aka Perfect Human
Director/Screenplay – Josh Janowicz, Producers – Ryan R. Johnson, Sunil Perkash & Martin Sprock, Photography – Benjamin A. Goodman, Music – Katy Jarzebowski, Visual Effects Supervisor – Chris Haney, Special Effects Supervisor – Brian Schuley, Production Design – Timothy Whidbee. Production Company – Saboteur/Sprockefeller Pictures.
Addison Timlin (Sophie), Drew Van Acker (James), Steven Strait (Henry), James D’Arcy (Julian), Mark Famiglietti (Ronald Gitts), Justine Hall (Rosa)
Husband and wife James and Sophie receives news that he has inherited a good deal of wealth following the death of his parents. They move in to take over the family estate. James struggles to manage the family business and introduce a series of green measures. Sophie meanwhile finds she is unable to handle having attentive servants and dismisses them both with two years pay. She then finds that she is unable to manage the estate on her own. James comes up with a solution – that of obtaining a life-like android. They purchase the android Henry who proves dutiful in everything he does. However, as both of them bond with Henry – James over racquetball, Sophie in sharing a reading of Dickens and both as they engage in philosophical discussions – they find this is having an effect on Henry. Sophie begins to have sexual dreams of Henry and this provokes jealousy in James.
Life Like was a directorial debut for Josh Janowicz who had previously had some minor credits as an actor in small bit parts in films such as Charlie’s Angels: Full Throttle (2003) and Complicity (2013). Jankowicz subsequently went on to write the survivalist drama Last Survivors (2021).
Ever since the mid-2010s, there have been a number of films taken up a renewed interest in Artificial Intelligence themes and/or concerning Androids. These include defining works like Her (2013) and Ex Machina (2015), as well as a host of other offerings that include The Machine (2013), Automata (2014), Chappie (2015), Uncanny/Android (2015), Morgan (2016), tv’s Westworld (2016- ), A.I. Rising (2018), Tau (2018), Zoe (2018), Archive (2020), After Yang (2021), Finch (2021) and Outside the Wire (2021), even several comedies with Jexi (2019), Superintelligence (2000) and BigBug (2022), as well as Automation (2019) and Outside the Wire that you felt should have been comedies.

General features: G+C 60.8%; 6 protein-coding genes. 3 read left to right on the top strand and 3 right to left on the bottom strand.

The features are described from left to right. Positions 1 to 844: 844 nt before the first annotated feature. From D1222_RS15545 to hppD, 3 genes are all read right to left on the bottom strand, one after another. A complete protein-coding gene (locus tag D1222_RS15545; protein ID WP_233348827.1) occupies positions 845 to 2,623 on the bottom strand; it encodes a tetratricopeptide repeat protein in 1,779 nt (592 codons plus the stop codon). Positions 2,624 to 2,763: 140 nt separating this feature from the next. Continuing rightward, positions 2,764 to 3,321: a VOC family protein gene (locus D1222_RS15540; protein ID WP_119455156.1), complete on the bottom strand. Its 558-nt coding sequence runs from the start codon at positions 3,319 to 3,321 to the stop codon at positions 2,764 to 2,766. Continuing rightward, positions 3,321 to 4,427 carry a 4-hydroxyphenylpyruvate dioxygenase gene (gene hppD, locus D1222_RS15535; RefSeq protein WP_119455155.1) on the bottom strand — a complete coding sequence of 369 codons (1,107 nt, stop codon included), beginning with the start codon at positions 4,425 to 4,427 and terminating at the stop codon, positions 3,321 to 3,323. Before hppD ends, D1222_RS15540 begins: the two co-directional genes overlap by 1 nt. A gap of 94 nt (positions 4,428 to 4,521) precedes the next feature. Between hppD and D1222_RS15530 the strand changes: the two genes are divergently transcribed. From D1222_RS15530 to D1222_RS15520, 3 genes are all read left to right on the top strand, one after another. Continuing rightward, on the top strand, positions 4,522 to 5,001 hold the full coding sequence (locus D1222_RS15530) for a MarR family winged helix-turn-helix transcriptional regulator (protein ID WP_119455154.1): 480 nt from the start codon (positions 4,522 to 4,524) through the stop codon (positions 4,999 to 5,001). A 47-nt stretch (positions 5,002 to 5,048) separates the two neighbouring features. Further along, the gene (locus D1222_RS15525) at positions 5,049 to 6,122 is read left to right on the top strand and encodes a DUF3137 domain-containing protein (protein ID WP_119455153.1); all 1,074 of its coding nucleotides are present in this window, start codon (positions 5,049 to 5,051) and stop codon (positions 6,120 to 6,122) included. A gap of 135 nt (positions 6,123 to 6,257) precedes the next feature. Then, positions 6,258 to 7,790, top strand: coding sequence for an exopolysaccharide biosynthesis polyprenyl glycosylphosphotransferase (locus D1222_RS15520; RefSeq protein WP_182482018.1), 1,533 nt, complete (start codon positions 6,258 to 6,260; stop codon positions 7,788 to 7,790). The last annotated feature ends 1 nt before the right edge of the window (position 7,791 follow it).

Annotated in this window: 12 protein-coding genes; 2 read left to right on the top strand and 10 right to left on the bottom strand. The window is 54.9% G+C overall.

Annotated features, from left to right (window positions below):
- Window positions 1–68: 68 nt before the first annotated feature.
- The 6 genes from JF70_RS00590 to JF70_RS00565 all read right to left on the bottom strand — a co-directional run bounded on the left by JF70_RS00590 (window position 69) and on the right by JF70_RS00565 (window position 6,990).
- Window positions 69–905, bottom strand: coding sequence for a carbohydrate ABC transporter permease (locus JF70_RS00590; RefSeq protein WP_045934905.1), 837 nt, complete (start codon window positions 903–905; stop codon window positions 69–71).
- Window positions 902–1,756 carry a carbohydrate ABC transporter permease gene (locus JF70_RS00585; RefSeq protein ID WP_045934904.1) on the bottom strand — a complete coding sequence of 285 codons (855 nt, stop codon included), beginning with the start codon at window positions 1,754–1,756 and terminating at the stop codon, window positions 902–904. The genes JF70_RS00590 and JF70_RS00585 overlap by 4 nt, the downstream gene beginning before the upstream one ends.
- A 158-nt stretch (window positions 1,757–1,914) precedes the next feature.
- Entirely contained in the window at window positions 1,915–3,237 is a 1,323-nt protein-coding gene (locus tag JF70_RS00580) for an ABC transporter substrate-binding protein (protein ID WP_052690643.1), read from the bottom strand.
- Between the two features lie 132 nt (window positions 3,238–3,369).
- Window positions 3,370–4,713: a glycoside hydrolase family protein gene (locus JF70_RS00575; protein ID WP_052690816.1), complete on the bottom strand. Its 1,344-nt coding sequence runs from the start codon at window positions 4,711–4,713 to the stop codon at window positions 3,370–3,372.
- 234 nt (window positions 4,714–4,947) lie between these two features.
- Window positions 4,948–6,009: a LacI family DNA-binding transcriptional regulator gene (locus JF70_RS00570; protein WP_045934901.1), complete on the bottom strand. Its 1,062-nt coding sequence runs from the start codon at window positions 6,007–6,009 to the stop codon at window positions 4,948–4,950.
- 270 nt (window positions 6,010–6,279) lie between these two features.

I began to have difficulty getting into Life Like from its opening scenes. Leads Drew Van Acker and Addison Timlin have been chosen for their pretty good looks. The plot then requires that they get an injection of instant wealth, which kills the film for any kind of relatability issues to the average viewer. Addison then has guilt about having servants, wanting to treat them as regular people even when they seem perfectly happy doing their jobs, and dismisses them – only to then find she has nobody to help maintain the vast estate, In any other film, this would be the basis for some kind of comic meltdown; in any real world setting, she would be sitting back enjoying being waited on. Rather here though, this is simply the implausible set-up the film needs before it can introduce its premise – the idea of a perfectly servile life-like android that is happy to work around the house.
Once Steven Strait’s android Henry is moved into the house, things improve none. The couple’s preferred dealings with Henry involve game of racquetball, reading and discussion of Charles Dickens, and philosophical debates about the existence of a God and the meaning of lust. Things certainly do get interesting about the time that tensions grow between Van Acker and Timlin over Henry’s attentions with she having erotic fantasies about making out with Henry. This is followed by a surprise scene where Van Acker gets out of the shower nude and Henry comes to shave him but Van Acker instead orders Henry to kneel down and perform oral sex on him.
I started to have major issues with the film’s depiction of an android. Henry seems far too anthropomorphic, including having dreams and developing an attraction to Addison Timlin. Not to mention that such a development of lifelike androids seems to exist in a vacuum away from the far wider technological consequences of such an advance – surely such a breakthrough would be widely celebrated in the media and they employed in other areas of industry. There is of course a reason for this.
And unfortunately this reason kills off the film’s entire plausibility. [PLOT SPOILERS] The end reveals that Henry is not in fact an android but has been raised to believe he is ever since he was a child by James Darcy’s mad doctor. At no point does the film actually give any credible reasons why Darcy would wish to create such a ruse (it is stated that Henry was raised to believe this since he was a child but that does not explain who or what the other androids Darcy has on display are). It also seems a scheme dependent on some impossible to believe coincidences – that the android might not ever get cut and bleed, that it might sneeze or sweat during the racquetball game, that it might not age, that they might observe its chest moving as it breathes, it ever get ill or (as we see here) experience emotional reactions to a situation and thus give itself away.